Antoine WalkerThe Bulls flat out embarrassed the Miami Heat in the first round of the playoffs. When the Bulls lost to the Nets to end the season and thus put themselves up against the Heat and the Pistons instead of the Wizards and the Nets or Raptors, I looked at it as a huge mistake. But the Bulls honestly looked like they lost on purpose to the Nets so they could play the Heat in the first round.

They clearly humiliated the defending champions. But when you look a little deeper... Could you really be surprised?

The Heat came into this season still celebrating last year. They reminded me of a free agent who just got paid and said "Wow, it’s over; I can rest now." Jerome James of the Knicks comes to mind.

The Heat forgot how hard it took them to win their first NBA title. I wonder if they remembered how bad it looked being down 0-2 to the Mavericks last year in the Finals and on the way to being down 0-3 until Dwyane Wade went ballistic.

The Heat players talked about unity and effort. They talked about hunger and respect, but yet the effort they had for representing a champion the following year was disrespectful. The Heat did not represent a true champion the way multiple champions did – like the Lakers, Celtics, Pistons, Rockets and Bulls of past years.

That’s why I respect those past teams so much – because they could have laid down or become satisfied, but the hunger remained. They wanted more.

I am sure most critics will point the finger at Shaquille O’Neal and Dwyane Wade, but that would be wrong. They are not to blame for this meltdown. It was the players around them that let Miami down.

Let me explain why.

When I played with the Rockets in the 1996-97 season, we were preparing to go against the Utah Jazz for the Western Conference championship. We had a players-only meeting to air out some feelings and strategy and when it came time for me to say something, I laid it out like this...

I pointed at Hakeem Olajuwon and Clyde Drexler and said, "If we are waiting for these two to carry us to the Finals, then we might possibly fail." I went on to say that it was wrong to expect two players that have already accomplished the feat to do it again.

I then pointed to Charles Barkley and every other player in the room that had not won a title or was a role player on a title team. I said, "This is on us, not them. They have won already and if they do not win another, they have succeeded and lived up to their star status."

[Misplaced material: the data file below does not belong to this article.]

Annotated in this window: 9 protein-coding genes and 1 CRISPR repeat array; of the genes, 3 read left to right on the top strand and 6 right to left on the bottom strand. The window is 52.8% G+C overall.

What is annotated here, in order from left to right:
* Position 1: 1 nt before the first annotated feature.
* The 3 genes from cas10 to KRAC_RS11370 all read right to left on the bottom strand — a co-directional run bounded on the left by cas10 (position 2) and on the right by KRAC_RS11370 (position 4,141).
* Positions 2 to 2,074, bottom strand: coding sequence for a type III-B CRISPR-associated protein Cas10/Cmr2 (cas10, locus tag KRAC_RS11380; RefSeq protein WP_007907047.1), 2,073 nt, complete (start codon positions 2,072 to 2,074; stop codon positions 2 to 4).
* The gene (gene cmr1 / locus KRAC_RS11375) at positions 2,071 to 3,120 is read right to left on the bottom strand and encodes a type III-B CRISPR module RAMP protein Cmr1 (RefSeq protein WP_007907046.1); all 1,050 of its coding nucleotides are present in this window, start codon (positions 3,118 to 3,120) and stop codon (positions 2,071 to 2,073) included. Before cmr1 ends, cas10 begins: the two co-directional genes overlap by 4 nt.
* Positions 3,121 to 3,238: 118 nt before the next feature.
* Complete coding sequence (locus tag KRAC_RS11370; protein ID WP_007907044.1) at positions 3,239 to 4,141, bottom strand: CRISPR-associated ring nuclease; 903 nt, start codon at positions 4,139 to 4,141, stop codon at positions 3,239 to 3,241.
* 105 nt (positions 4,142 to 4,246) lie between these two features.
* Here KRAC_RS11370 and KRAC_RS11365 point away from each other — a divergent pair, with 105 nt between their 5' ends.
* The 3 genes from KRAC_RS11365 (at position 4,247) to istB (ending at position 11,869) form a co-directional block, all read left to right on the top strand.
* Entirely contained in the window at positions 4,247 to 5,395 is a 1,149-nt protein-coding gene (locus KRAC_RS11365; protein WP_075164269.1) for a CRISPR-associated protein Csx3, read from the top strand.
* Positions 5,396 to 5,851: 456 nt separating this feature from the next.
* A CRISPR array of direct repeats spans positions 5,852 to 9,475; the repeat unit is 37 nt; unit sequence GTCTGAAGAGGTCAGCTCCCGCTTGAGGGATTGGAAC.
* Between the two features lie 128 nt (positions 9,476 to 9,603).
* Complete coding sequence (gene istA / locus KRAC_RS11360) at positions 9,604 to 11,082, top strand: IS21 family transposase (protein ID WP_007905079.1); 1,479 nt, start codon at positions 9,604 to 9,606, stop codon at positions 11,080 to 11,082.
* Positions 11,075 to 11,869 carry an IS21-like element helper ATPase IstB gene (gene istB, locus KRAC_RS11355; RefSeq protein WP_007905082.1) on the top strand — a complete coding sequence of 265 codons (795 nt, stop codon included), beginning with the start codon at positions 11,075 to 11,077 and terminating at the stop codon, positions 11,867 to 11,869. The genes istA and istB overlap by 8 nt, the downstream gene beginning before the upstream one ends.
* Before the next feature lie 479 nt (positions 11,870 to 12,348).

Then I said that we, on the other hand, would just become players who failed to win a championship. I said that we had to prove to them that we wanted it badly and that we were willing to add everything and then some to help them reach the level to carry us to a championship and only then would I expect those two to climb to the level that we expected of them.

We failed that year, but I can honestly say every player on that Rocket team made every effort to make things easier on our stars.

I wonder if Shaq and Wade feel like their supporting cast let them down, because they did not reach the level of consistency they had last year.

Key players like Udonis Haslem, Antoine Walker, James Posey, Gary Payton and Jason Williams, who played a role in the title last season, were non-factors in this series.

The Heat organization suspended Walker and Posey earlier in the year for being out of shape and that was the first sign of the meltdown. The Heat should have known that they went to war with players that have fought for many years and probably should have looked to go with a younger nucleus this season, but Pat Riley is a very loyal coach and I suspect he felt the mistake in not going younger once training camp started and he noticed players like Walker and Payton had aged even more.

Maybe that’s why Riley decided to leave the team for surgery, but sending a message before he left by suspending Walker and Posey.

The only Heat role player that played with passion this season was Alonzo Mourning. He was the single reason why the Heat stayed competitive while Shaq was out with injury. It was not surprising that Mourning played well despite winning his first championship. After having a kidney transplant, he will never take anything for granted the rest of his life. I guess it was fitting that Mourning was the only role player to stand tall in the final game by scoring 14 points.

I will excuse Gary Payton as well because at his age and the minutes he has played in his career. He really struggled to maintain any consistency this year.

The Heat will undoubtedly be a different team around Shaq and Wade next season and if Riley can pick up a key free agent or two, things could change again for the better next season. But until then, Miami will have to suffer through the embarrassment of being swept in the first round.